Not too long ago I was watching the documentary The Wild and Wonderful Whites of West Virginia with a friend who found it so shocking that she made me shut it off after twenty minutes. Hardboiled rural noir stories, like the real life White clan, are difficult for some audiences to believe because there’s such a poor understanding of what this often maligned genre means. Daniel Woodrell, author of Winter’s Bone, attempted to describe the genre when he coined the term “Country Noir” for one of his early hardboiled works of rural noir, only to find the term thrown back at him like a knife when critics began to use it as a pejorative to pigeonhole all of his later writing. Indeed, most people have a negative view of violent backwoods storytelling. Some call it Redneck, Hillbilly or even Trailer Park Lit, and one of the biggest obstacles in understanding this genre is that the audience often fails to suspend their disbelief and accept that these rough characters are hewn from real life. But people like Jesco White are very real.
Rural noir stories are violent and realistic but they are also passionate. Frank Bill’s freshly-boiled collection Crimes in Southern Indiana is a wonderful vehicle to show how rural violence can beget self-realization. Each story was a violent, fascinating epiphany that left me shaking.
Bill’s characters in Crimes in Southern Indiana are at their most vulnerable, most revealing, most human, when they engage in violent acts. Readers who find violence titillating are drawn to gruesome shock content because it arouses them. Yet readers who find violence fascinating discover that these outside acts, no matter how violent or shocking, illuminate a character’s suffering, engaging us with pathos, until this violence reveals who they really are. This is what makes rural noir so compelling: the very moment of horror is the moment when we are most drawn in.
The first set of tales in this interconnected collection deals with the Hill Clan of Southern Indiana. Whether it’s Pitchfork and Darnel from “Hill Clan Cross” who try and teach their two sons a lesson in the unspoken code of county life, or Able Kirby in “These Old Bones” who sells his granddaughter, Knee High, into sex slavery to the Hill Clan for money to pay for his wife’s cancer medication, these tales show us characters on the brink, pushed past the edge. Yet, what makes these hardboiled tales so stunning is Bill’s sense of justice and dignity. Little Knee High turns the tables on her attackers, and even bottomless, manages to escape her fate, running back to Able Kirby’s wife, Josephine, whose body, riddled with cancer, still manages enough energy to avenge her granddaughter.
Hardboiled fiction has many tenants and modes beyond violence, and when an author of this genre balances the frantic violence in his stories with genuine sympathy for his characters, hardboiled fiction can truly show us the essence of humanity. This is true in Bill’s story “The Need,” one of the finest stories in the collection. Wayne, a veteran of Afghanistan, is haunted by war and his addiction to meth:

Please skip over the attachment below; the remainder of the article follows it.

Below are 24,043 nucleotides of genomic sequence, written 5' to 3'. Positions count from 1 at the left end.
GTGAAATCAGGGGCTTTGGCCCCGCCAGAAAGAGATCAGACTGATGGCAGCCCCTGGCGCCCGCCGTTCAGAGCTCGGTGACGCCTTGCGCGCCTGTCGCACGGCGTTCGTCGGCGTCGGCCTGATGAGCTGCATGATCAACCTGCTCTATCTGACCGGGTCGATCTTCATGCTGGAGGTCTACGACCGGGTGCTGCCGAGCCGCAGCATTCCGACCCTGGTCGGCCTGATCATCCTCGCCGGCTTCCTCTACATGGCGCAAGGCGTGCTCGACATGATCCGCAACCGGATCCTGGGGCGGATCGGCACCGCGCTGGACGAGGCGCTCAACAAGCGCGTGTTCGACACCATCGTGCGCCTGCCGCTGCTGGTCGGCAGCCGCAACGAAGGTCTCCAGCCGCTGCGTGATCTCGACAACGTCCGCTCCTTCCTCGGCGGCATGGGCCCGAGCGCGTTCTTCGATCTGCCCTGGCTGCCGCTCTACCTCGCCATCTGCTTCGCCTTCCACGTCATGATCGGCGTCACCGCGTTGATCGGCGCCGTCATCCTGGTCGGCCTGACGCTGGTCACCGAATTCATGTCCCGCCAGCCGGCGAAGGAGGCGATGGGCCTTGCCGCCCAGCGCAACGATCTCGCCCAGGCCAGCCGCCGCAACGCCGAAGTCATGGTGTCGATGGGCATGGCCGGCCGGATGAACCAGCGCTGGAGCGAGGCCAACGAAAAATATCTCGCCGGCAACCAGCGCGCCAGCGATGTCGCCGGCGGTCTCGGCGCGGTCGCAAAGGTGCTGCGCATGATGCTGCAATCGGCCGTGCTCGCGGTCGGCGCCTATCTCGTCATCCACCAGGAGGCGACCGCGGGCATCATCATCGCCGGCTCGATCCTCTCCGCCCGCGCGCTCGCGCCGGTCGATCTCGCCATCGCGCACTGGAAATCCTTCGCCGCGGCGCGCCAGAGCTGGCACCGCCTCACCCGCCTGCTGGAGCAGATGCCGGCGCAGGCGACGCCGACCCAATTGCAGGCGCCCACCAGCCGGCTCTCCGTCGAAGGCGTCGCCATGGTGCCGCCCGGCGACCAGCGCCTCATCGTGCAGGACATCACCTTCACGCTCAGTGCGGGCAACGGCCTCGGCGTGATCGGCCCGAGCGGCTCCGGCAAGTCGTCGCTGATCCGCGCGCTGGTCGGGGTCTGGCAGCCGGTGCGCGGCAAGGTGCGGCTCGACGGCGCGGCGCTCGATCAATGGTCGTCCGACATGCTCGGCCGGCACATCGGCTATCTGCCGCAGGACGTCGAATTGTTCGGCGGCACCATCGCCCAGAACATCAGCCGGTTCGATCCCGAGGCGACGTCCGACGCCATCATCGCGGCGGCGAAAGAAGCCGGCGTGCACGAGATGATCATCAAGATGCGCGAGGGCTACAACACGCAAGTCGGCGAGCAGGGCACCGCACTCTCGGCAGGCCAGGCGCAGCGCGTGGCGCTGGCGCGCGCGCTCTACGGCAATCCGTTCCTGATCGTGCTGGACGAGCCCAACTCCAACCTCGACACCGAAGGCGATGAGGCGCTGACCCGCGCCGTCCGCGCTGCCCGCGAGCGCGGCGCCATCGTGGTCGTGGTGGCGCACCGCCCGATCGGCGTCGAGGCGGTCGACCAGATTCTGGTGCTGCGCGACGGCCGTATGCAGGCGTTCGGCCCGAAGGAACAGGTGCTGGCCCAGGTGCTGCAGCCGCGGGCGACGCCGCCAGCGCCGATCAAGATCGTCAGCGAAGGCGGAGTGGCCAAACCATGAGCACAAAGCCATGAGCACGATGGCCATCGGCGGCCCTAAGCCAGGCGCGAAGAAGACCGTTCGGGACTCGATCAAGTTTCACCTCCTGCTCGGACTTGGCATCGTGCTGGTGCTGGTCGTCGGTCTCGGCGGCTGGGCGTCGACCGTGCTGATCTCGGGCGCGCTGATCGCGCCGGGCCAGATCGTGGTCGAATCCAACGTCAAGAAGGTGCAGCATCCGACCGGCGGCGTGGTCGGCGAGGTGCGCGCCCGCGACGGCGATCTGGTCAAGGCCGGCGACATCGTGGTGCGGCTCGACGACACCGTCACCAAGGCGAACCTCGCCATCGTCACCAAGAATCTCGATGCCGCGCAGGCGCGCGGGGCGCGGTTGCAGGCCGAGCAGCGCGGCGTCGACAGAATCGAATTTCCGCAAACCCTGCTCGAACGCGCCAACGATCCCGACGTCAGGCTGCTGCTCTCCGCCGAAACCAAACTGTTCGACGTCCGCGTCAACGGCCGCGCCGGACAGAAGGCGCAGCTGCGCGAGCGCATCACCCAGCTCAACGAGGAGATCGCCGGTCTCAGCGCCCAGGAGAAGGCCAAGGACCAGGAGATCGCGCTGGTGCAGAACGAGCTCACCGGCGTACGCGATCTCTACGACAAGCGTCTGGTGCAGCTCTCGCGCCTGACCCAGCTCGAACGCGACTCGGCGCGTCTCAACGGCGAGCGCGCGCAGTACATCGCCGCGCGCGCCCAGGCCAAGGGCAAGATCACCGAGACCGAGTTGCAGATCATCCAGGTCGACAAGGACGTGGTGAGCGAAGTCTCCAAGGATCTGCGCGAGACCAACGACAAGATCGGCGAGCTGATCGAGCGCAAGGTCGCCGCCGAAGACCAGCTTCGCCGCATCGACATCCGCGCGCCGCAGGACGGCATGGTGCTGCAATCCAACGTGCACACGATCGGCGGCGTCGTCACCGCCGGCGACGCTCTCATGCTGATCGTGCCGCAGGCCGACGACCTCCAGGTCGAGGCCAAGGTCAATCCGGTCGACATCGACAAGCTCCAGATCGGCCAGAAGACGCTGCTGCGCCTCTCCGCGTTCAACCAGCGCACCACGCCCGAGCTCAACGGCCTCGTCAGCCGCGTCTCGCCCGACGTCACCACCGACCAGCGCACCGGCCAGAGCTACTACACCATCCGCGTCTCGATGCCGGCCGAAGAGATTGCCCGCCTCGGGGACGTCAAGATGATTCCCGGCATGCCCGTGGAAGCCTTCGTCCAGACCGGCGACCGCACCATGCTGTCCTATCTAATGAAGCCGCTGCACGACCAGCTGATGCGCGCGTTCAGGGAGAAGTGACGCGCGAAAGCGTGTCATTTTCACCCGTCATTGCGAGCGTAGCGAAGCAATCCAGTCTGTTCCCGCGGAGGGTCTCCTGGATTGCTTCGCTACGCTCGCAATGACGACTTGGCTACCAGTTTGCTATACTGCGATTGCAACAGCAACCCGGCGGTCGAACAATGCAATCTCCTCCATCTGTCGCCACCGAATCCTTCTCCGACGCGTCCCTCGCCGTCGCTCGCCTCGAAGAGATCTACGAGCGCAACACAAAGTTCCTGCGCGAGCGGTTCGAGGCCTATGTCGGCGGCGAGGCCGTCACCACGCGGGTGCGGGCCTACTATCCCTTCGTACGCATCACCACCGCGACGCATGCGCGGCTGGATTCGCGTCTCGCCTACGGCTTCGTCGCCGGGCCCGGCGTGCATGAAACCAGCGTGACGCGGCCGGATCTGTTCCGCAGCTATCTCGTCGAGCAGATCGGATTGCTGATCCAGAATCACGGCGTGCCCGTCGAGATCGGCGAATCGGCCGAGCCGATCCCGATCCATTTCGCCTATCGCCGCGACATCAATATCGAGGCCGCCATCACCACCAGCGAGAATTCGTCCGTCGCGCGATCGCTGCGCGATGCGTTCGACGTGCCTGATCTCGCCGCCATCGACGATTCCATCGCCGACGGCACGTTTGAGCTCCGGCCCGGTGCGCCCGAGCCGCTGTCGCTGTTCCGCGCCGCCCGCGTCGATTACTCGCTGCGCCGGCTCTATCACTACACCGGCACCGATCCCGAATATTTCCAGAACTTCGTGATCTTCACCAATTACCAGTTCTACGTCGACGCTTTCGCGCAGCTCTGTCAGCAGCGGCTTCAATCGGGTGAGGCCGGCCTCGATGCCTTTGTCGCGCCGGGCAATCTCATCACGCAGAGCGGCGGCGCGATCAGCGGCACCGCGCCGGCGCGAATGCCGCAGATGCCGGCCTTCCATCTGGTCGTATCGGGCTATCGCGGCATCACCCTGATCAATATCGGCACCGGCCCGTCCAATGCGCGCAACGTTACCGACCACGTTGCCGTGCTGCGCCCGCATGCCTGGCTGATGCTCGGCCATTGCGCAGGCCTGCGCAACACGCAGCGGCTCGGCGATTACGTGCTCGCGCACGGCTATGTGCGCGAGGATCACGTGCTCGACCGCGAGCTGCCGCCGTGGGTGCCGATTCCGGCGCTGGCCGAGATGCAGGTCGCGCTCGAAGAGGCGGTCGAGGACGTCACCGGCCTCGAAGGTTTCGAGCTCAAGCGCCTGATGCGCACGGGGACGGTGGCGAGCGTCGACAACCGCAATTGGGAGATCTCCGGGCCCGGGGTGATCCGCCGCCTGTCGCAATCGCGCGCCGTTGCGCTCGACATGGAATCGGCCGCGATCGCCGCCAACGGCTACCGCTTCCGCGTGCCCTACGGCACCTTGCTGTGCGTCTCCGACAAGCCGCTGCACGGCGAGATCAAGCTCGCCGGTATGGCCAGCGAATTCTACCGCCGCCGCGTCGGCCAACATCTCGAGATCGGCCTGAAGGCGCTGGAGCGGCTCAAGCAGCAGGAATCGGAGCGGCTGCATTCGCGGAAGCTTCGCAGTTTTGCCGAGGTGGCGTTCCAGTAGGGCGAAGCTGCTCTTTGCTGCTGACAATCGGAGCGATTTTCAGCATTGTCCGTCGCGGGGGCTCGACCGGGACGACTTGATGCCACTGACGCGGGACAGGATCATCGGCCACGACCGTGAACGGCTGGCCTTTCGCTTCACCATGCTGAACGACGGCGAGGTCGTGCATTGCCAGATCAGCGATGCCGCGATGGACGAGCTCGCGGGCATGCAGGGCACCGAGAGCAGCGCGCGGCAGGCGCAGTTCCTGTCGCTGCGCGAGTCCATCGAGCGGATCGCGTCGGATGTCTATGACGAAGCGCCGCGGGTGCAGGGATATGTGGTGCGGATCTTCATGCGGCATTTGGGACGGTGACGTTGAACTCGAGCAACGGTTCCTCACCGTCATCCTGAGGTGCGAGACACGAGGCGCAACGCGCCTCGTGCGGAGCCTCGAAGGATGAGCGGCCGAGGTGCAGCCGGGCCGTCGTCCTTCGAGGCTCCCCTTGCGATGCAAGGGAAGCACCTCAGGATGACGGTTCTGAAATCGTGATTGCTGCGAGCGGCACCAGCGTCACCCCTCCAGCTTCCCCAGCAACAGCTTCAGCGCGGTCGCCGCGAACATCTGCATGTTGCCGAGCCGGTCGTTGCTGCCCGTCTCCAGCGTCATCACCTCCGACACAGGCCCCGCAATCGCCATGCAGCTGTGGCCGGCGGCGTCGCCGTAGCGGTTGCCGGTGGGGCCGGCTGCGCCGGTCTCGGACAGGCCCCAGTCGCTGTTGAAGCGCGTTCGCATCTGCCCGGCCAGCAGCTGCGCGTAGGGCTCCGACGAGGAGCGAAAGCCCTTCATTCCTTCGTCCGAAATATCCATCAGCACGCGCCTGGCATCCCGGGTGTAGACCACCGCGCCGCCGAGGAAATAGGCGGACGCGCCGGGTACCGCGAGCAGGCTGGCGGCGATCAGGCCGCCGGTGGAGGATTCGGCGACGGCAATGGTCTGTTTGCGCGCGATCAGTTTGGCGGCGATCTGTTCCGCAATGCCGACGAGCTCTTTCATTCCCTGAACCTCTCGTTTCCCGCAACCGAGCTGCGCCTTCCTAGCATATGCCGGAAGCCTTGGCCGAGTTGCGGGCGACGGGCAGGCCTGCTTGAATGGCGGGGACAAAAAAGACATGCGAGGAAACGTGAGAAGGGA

He was trying to numb the Need, chasing amphetamines with bourbon, chain-smoking cigarettes. Every time his high started to taper off, visions came stalking with grunts and shrieks. He’d chopped line after line, inhaled the moist talcum burn that seared his brain, and castrated all feeling of dread and murder.
“The Need” is a mediation on violence, not a celebration of it. And like all good hardboiled stories, there is no clichéd American ideal, no “regeneration through violence.” There is revelation, an awareness, awakened through a haze of meth smoke and only fully self-realized at the end of Wayne’s nightmarish journey.
In rural hardboiled noir, family is no longer a source of comfort, but another potential place for violence to erupt, and it is this threat of violence that runs through several of Bill’s stories which helps this debut collection bridge the gap between popular genre fiction and literary fiction. In the “Old Mechanic,” a damaged man abuses his daughters to the point of estrangement. The story spans generations in an abusive household, one where the children’s only defense is passivity:
Quick to take aim, from the girls’ mouths to open air, two fountains of weak water pressure, taking turns, they spat and spat. Aiming into the dish and coating the candy, only stopping to mix their saliva into it. Every so often the Mechanic would take a break from the beating, grab a handful of candy. Their spit went unnoticed, and he’d return to the bedroom, while they sat defenseless.
Yet the Mechanic does eventually form a bond, an understanding, with his grandson. And it is this sympathy, this exceptionally human trait of connection, which does not approach forgiveness but does show understanding, that is one of the strongest forces unique to hardboiled rural crime writing.
Bio: Marc Watkins lives in Oxford, Mississippi. He has published or had work recently accepted for publication in The Pushcart Prize XXXV (2011), Poets & Writers, StoryQuarterly, Texas Review, Third Coast and Boulevard. He recently served as a guest fiction editor for Pushcart Prize XXXVI (2012).